Words of Remembrance for Brother Thomas Carney, FSC

Given by Brother William Mann, FSC
Mass of Christian Burial
Christian Brothers Academy
Lincroft, NJ
June 22, 2021

“By faith, as ‘cooperators with Jesus Christ,’ the Brothers dedicate their whole life to the building up of the Reign of God through the service of education.”1

These words of the Rule of the Brothers of the Christian Schools capture for me what was at the core of the life of Brother Thomas Carney … whom I came to know when we were teenagers in Brooklyn at Bishop Loughlin Memorial High School … a great place to learn … one that challenged students to meet, and perhaps even exceed, their potential … and where we were taught, guided, and cared for by men … who gently inspired both Tom and I to enter the Brothers.

· Brother John McMahon shares: “Tom and I met at Loughlin … in his junior year. In his senior year, he was a copy editor on the Jamesonian [school newspaper] and I was the moderator. We spent a lot of time together. He frequently took the train to Rosedale to take the copy to the printer … a long way out of his way, I think.”

There were 36 of us – 5 from Loughlin – who travelled to Narragansett on June 30, 1965 … just a few days after graduation … and I remember the Brothers who drove us to the novitiate stopping for lunch at Aunt Carrie’s Restaurant at the Rhode Island seashore … telling us that “once we get there the novice director is in charge and so let’s get you all at least one good meal before it all starts.” Of the 36, many came for a time; but only Tom and I stayed for life. As the final 2, we experienced a lot of “goodbyes”; but there were also so many wonderful companions along the way for whom Tom was always content because, as they found their happiness along other paths, he was lucky enough to find his own happiness as a Brother.

As many at this funeral know, “good teaching is [fundamentally] an act of hospitality toward the young.” It “comes from the identity and integrity of the teacher” … and is often “inspired by memorable mentors” … and Tom, at 17-years-old, was so-inspired and found the right place in the world – his vocation – as a Brother … living in community … enjoying the cherishing and the challenging2 of the minds and hearts of the students entrusted to his care.

What is often forgotten is that, after graduation from The Catholic University of America, Tom had a change of assignments before even arriving at his first one.

· Brother Joseph Schafer shares: “After Washington, Tom was supposed to go to La Salle Providence; but Tony Scotto had an agreement with Steve Dunn for him to go to De La Salle Newport. So Tony sent me to Washington to talk to Tom and see if he was interested … He liked Newport and enjoyed the ‘characters’ in our community … He was a lot of fun to live with.”

Saint Raphael Academy in Pawtucket – where he moved in 1972 and where he served, on an off, for 32 years – might be viewed as either “the love of his life” or “its crowning jewel.” When he lived across the hall from me in community, I clearly remember the long, long hours during which he would sit dutifully at his desk preparing lessons and marking papers, and occasionally muttering aloud in exasperation.

The students at Saints affectionately gave him the nickname of “Moose,” which he kind of liked. I vividly recall him standing there, with his arms crossed, chuckling “not bad, not bad at all.” He knew that it wasn’t malicious, and he relished that he had their attention.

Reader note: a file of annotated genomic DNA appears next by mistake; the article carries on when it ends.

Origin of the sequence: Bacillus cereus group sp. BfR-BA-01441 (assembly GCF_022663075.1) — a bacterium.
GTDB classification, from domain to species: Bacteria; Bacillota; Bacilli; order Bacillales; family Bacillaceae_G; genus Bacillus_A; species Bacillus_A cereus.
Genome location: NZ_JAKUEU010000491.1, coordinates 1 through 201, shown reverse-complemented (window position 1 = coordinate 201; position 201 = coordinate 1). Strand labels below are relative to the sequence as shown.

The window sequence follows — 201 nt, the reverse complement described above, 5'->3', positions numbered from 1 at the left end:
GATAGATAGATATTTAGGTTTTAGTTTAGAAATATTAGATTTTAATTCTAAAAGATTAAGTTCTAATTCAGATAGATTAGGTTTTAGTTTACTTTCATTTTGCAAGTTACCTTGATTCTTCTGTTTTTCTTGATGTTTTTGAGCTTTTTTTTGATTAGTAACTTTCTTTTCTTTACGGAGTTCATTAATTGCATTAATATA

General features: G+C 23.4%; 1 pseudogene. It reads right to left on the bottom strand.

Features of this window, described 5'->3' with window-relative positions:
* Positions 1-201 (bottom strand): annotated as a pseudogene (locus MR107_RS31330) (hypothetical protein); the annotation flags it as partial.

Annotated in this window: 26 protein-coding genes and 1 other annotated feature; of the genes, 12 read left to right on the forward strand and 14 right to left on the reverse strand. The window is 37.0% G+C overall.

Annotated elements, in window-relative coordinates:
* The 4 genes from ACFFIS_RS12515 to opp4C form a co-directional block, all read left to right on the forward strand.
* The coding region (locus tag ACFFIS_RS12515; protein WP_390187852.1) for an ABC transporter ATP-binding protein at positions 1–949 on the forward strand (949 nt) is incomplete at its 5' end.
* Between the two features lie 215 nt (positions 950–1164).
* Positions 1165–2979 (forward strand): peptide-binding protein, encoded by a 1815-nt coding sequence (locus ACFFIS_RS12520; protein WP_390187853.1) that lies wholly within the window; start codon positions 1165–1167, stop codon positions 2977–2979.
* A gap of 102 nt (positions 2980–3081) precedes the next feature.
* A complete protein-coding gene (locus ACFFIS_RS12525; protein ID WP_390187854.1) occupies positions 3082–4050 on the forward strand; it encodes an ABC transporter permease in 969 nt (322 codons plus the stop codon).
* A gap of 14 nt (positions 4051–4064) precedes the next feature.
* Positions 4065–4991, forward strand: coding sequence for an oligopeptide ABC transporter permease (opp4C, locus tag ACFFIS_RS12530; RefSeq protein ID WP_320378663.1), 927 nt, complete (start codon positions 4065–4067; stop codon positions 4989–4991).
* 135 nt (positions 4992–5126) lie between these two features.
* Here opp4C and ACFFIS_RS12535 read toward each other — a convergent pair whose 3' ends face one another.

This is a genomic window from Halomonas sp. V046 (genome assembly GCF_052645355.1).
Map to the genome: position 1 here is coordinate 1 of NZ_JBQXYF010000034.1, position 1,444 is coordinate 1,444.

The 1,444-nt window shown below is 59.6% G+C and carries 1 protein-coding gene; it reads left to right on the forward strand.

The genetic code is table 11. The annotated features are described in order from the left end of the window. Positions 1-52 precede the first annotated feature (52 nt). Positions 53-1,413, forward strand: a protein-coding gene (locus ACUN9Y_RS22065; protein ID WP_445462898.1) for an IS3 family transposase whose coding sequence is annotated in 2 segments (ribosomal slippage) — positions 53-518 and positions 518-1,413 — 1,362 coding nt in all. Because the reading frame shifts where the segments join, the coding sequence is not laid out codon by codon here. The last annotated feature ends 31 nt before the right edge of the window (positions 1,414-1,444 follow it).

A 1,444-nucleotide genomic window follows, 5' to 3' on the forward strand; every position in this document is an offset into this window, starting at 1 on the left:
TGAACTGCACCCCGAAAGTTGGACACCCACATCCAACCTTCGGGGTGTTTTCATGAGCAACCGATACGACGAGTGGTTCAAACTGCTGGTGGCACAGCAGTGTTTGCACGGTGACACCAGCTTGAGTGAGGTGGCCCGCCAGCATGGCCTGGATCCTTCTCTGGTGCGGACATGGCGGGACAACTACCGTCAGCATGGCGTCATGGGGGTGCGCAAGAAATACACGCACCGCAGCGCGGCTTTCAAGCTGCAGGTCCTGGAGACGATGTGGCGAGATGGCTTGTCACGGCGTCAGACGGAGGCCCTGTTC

· Brother Joseph Brienza shares that, in later years, some of the students here at CBA Lincroft, similarly “called him ‘the gentle giant.’ Always cool, calm, and collected. The students loved him, and yet Tom was a demanding teacher.”

· Brother Thomas Casey shares: “His work as a yearbook moderator was extraordinary. A sequence of well-composed texts is part of his legacy … When I was principal at Saints, and unexpectedly needed a vice principal for student life, Tom agreed to serve in that capacity and did so with dedication until a successor was found; and he could return to the classroom. That was his natural habitat.”

Our Founder, Saint John Baptist de La Salle, spoke to the first Brothers about the “thrill of joy” and the “special union” of hearts to be experienced as we Brother teachers arrived, at the end of our earthly journey, in the presence of God and as we heard the voices of all those with and for whom we had toiled and labored here on earth3 … sharing the stories of the blessing we were in their regard … Well, the alumni Facebook Page of Saints bears great witness to Tom’s enduring legacy.

· “So sad to hear of Brother Thomas’ passing … heartbreaking news … he was wonderful, and I adored him … He was a great teacher and a beautiful soul … a mentor and inspiration for me … He made history interesting … I fondly remember his economics class … loved his law class … He taught me to stand up for myself and trust my ideas … He may have been a Mets fan, but … He certainly owns some of what I have become, and I am forever grateful … He was absolutely hands down one of my favorites … He will always have a place in my heart.

A “gentle giant” indeed … And what some of us believe about his allegiance to his beloved Mets was that they helped instill in him the teacher’s much needed “virtue of hope” … for which generations of students have forever been grateful.

As time went on, Tom continued to enjoy baseball (often with his brother Andy, I believe); and he spent more leisure time with golfing, bicycling, and photography. He always loved to be with people. He often just didn’t want to have to talk (unless he was telling a good story), and these pastimes allowed both.

· Brother Ralph Montedoro shares: “Thomas was a good teacher … a history buff … a golfer … a community monk….